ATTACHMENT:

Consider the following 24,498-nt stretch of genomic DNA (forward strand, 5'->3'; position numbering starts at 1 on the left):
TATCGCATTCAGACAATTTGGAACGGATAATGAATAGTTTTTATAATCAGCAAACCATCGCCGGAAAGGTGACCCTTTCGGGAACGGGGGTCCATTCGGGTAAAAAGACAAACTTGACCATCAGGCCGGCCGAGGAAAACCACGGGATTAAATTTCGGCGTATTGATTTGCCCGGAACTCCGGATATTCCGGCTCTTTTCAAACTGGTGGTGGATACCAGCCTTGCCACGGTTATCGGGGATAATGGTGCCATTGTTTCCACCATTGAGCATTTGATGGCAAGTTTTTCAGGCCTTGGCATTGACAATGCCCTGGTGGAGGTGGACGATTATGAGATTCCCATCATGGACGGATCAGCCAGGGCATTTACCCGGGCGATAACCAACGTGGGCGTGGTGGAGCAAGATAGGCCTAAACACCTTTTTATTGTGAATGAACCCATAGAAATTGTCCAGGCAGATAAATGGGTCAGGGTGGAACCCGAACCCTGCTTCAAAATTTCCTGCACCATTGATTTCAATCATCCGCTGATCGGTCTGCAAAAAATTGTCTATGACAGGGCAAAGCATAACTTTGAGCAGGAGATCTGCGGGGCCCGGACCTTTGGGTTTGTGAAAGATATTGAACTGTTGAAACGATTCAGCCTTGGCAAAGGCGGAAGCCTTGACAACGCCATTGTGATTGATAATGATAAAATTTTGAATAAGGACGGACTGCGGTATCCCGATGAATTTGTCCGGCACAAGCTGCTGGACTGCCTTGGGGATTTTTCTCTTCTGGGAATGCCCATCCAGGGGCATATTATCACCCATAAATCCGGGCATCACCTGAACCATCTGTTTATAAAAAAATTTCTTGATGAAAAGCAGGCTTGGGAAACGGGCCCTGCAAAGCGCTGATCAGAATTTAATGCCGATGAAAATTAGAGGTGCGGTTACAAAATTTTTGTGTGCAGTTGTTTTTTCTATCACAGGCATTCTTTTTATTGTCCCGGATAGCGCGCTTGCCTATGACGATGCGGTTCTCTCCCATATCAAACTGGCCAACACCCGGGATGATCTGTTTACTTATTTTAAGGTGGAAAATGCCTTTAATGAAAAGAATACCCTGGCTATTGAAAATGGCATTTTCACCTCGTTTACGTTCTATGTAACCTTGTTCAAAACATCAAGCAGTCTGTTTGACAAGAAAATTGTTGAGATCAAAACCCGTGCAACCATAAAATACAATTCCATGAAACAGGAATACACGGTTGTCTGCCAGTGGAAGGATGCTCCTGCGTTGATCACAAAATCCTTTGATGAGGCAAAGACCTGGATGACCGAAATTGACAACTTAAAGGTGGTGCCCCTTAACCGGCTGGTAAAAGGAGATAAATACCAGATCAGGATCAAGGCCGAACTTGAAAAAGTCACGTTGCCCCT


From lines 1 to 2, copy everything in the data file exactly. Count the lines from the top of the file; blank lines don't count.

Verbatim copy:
Consider the following 24,498-nt stretch of genomic DNA (forward strand, 5'->3'; position numbering starts at 1 on the left):
TATCGCATTCAGACAATTTGGAACGGATAATGAATAGTTTTTATAATCAGCAAACCATCGCCGGAAAGGTGACCCTTTCGGGAACGGGGGTCCATTCGGGTAAAAAGACAAACTTGACCATCAGGCCGGCCGAGGAAAACCACGGGATTAAATTTCGGCGTATTGATTTGCCCGGAACTCCGGATATTCCGGCTCTTTTCAAACTGGTGGTGGATACCAGCCTTGCCACGGTTATCGGGGATAATGGTGCCATTGTTTCCACCATTGAGCATTTGATGGCAAGTTTTTCAGGCCTTGGCATTGACAATGCCCTGGTGGAGGTGGACGATTATGAGATTCCCATCATGGACGGATCAGCCAGGGCATTTACCCGGGCGATAACCAACGTGGGCGTGGTGGAGCAAGATAGGCCTAAACACCTTTTTATTGTGAATGAACCCATAGAAATTGTCCAGGCAGATAAATGGGTCAGGGTGGAACCCGAACCCTGCTTCAAAATTTCCTGCACCATTGATTTCAATCATCCGCTGATCGGTCTGCAAAAAATTGTCTATGACAGGGCAAAGCATAACTTTGAGCAGGAGATCTGCGGGGCCCGGACCTTTGGGTTTGTGAAAGATATTGAACTGTTGAAACGATTCAGCCTTGGCAAAGGCGGAAGCCTTGACAACGCCATTGTGATTGATAATGATAAAATTTTGAATAAGGACGGACTGCGGTATCCCGATGAATTTGTCCGGCACAAGCTGCTGGACTGCCTTGGGGATTTTTCTCTTCTGGGAATGCCCATCCAGGGGCATATTATCACCCATAAATCCGGGCATCACCTGAACCATCTGTTTATAAAAAAATTTCTTGATGAAAAGCAGGCTTGGGAAACGGGCCCTGCAAAGCGCTGATCAGAATTTAATGCCGATGAAAATTAGAGGTGCGGTTACAAAATTTTTGTGTGCAGTTGTTTTTTCTATCACAGGCATTCTTTTTATTGTCCCGGATAGCGCGCTTGCCTATGACGATGCGGTTCTCTCCCATATCAAACTGGCCAACACCCGGGATGATCTGTTTACTTATTTTAAGGTGGAAAATGCCTTTAATGAAAAGAATACCCTGGCTATTGAAAATGGCATTTTCACCTCGTTTACGTTCTATGTAACCTTGTTCAAAACATCAAGCAGTCTGTTTGACAAGAAAATTGTTGAGATCAAAACCCGTGCAACCATAAAATACAATTCCATGAAACAGGAATACACGGTTGTCTGCCAGTGGAAGGATGCTCCTGCGTTGATCACAAAATCCTTTGATGAGGCAAAGACCTGGATGACCGAAATTGACAACTTAAAGGTGGTGCCCCTTAACCGGCTGGTAAAAGGAGATAAATACCAGATCAGGATCAAGGCCGAACTTGAAAAAGTCACGTTGCCCCT